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Real-Time Communication is the Key to Great Customer Service

By Mike Henstridge

Tuesday, September 19, 2017

By now, everyone should understand the value of fantastic customer service. According to this Zendesk report, 95% of customers share bad customer service experiences, and 87% share good experiences. 45% share bad customer service on social media and 30% share the good. Once the story is online, it is very easy for it to go viral. Providing good customer service is not hard; it involves a lot of common sense and rational employees. Providing great customer service, however, is far more difficult. Especially for companies working with technicians in the field, maintaining great customer service and completing day-to-day operations can feel like an overwhelming task. That’s where real-time communication comes in.

Real-time communication isn’t new, but only recently has it become practical and efficient with the emergence of cloud-based software. While in the past field team managers could call up field techs to deal with issues as they arose, real-time communication has evolved from a verbal transfer into a transfer of information, images, and status. Managers can now see where their techs are and receive information about their current work status as it happens. The use of digital forms allows managers and business owners to get PO’s and retail audit data as the techs record it. If there are any anomalies with an order, or immediate action needs to be taken, managers can remedy the situation before it becomes a bigger problem.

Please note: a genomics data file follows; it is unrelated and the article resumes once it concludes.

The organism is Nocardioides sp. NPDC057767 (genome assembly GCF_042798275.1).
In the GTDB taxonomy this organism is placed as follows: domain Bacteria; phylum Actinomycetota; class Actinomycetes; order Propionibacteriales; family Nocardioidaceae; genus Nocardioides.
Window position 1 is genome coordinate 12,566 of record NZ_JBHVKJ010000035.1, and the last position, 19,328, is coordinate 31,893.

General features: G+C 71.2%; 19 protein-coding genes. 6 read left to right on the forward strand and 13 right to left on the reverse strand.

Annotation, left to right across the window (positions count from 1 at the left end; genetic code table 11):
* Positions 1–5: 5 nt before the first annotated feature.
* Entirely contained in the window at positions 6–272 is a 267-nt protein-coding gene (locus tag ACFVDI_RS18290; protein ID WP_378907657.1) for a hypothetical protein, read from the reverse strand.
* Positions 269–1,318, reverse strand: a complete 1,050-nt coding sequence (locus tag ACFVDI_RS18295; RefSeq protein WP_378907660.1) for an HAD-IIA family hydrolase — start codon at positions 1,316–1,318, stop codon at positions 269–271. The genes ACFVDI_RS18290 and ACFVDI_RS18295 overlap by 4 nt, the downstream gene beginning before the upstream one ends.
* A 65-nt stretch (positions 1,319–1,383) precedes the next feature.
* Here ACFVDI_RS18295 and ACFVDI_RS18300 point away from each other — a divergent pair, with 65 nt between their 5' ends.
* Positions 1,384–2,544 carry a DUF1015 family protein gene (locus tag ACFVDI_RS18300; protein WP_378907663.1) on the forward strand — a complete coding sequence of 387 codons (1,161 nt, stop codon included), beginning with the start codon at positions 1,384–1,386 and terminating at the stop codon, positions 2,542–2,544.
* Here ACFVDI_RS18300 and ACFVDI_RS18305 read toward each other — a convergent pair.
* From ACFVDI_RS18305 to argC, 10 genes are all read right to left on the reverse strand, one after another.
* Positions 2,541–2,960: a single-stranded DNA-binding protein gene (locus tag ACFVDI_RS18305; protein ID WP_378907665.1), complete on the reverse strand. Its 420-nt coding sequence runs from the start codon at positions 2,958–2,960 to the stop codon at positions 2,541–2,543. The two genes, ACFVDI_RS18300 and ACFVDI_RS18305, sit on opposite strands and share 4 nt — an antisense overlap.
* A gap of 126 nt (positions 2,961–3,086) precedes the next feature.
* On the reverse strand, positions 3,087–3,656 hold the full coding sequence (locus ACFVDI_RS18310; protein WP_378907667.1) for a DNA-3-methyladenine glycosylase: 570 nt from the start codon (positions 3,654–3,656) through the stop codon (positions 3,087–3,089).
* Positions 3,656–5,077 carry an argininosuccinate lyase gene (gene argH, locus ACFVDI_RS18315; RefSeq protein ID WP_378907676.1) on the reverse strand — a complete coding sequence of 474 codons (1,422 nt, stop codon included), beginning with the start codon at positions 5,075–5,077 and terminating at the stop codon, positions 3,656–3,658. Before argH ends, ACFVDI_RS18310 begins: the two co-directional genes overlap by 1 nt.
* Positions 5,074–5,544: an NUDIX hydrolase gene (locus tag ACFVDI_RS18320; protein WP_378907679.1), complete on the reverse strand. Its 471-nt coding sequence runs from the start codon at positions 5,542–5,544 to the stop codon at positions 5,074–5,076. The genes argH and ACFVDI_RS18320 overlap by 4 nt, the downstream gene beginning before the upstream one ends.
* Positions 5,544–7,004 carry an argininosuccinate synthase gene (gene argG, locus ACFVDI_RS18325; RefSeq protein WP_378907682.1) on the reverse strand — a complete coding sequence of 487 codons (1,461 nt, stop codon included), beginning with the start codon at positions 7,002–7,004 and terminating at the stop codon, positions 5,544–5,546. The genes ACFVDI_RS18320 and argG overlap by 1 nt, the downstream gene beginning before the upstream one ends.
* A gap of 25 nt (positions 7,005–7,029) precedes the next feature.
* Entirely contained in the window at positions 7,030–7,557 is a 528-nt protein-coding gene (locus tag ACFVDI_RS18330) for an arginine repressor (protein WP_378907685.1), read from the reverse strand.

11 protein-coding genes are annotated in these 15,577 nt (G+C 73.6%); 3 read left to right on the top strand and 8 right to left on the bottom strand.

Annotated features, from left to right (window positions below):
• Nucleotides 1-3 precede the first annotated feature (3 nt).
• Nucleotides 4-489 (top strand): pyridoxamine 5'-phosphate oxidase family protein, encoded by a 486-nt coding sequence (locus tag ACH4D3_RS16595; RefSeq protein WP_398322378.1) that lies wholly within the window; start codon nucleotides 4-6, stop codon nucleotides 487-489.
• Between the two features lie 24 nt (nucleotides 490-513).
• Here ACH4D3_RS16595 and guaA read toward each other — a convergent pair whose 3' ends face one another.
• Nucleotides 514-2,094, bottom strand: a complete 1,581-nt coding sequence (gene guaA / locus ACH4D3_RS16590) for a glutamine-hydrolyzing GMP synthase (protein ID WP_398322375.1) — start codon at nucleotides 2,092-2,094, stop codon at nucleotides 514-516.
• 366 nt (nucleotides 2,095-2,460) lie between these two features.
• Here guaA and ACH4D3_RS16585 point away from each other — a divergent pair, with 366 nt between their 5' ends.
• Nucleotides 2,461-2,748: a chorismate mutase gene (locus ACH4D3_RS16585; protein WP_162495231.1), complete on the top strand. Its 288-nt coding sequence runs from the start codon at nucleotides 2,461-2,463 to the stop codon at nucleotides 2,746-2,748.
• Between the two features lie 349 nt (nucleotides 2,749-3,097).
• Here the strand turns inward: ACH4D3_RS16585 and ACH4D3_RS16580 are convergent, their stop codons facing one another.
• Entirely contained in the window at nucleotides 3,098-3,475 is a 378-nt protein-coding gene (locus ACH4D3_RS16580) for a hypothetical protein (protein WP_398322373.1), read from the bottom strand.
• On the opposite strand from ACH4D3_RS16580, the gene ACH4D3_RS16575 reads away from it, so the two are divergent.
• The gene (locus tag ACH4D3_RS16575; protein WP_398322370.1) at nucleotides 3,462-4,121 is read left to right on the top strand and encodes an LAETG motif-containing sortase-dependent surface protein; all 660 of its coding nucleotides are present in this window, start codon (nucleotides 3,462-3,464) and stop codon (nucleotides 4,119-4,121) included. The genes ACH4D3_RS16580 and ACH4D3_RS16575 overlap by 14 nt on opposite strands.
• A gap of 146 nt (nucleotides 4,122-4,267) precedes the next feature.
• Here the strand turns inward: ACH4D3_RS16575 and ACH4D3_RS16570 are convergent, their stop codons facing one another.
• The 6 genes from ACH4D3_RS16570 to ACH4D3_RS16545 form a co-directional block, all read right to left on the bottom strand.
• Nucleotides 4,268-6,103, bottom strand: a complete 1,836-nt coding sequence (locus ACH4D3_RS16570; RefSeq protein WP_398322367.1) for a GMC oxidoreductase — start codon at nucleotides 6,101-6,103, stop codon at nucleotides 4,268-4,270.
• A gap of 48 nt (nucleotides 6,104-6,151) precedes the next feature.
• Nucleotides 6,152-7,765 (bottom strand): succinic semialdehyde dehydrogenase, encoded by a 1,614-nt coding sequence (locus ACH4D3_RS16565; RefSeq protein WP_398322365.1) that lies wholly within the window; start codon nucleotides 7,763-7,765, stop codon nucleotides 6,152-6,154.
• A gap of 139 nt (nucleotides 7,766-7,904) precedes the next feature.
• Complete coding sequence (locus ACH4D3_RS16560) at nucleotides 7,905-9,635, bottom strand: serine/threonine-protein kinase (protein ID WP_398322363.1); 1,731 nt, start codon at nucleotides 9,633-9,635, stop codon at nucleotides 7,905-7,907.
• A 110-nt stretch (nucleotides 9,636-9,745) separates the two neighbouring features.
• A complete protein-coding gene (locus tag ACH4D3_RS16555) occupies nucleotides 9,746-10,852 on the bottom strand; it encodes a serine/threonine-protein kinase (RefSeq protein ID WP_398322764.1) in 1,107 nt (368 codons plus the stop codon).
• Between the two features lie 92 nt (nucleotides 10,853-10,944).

So how exactly do these improvements to internal communication benefit customers?

Before real-time, we saw an example like this: a customer is waiting patiently for a field technician to arrive at a pre-determined time. After fifteen minutes pass, the technician still isn’t there, and the customer calls the company directly. A new tech is assigned to the location, and the customer is serviced 40 to 50 minutes later.

The advances in real-time communication mean that before the customer has any idea that something is wrong, field team managers can see that their techs are not in the area or are stopped for some reason. They can contact the tech to diagnose the problem, and quickly re-route another tech to reach the customer by the correct time.

Out of these two scenarios, which customer is going to be more likely to recommend the business which serviced them? While it differs from organization to organization, there is measurable ROI for quality customer service, and companies who refuse to adapt to new technologies and business practices will find themselves left behind.

Communication and customer service go hand-in-hand. New software innovations and the incredible spread of mobile devices has increased expectations of businesses, technicians, and customers across the board. What was once the standard for customer service is no longer good enough.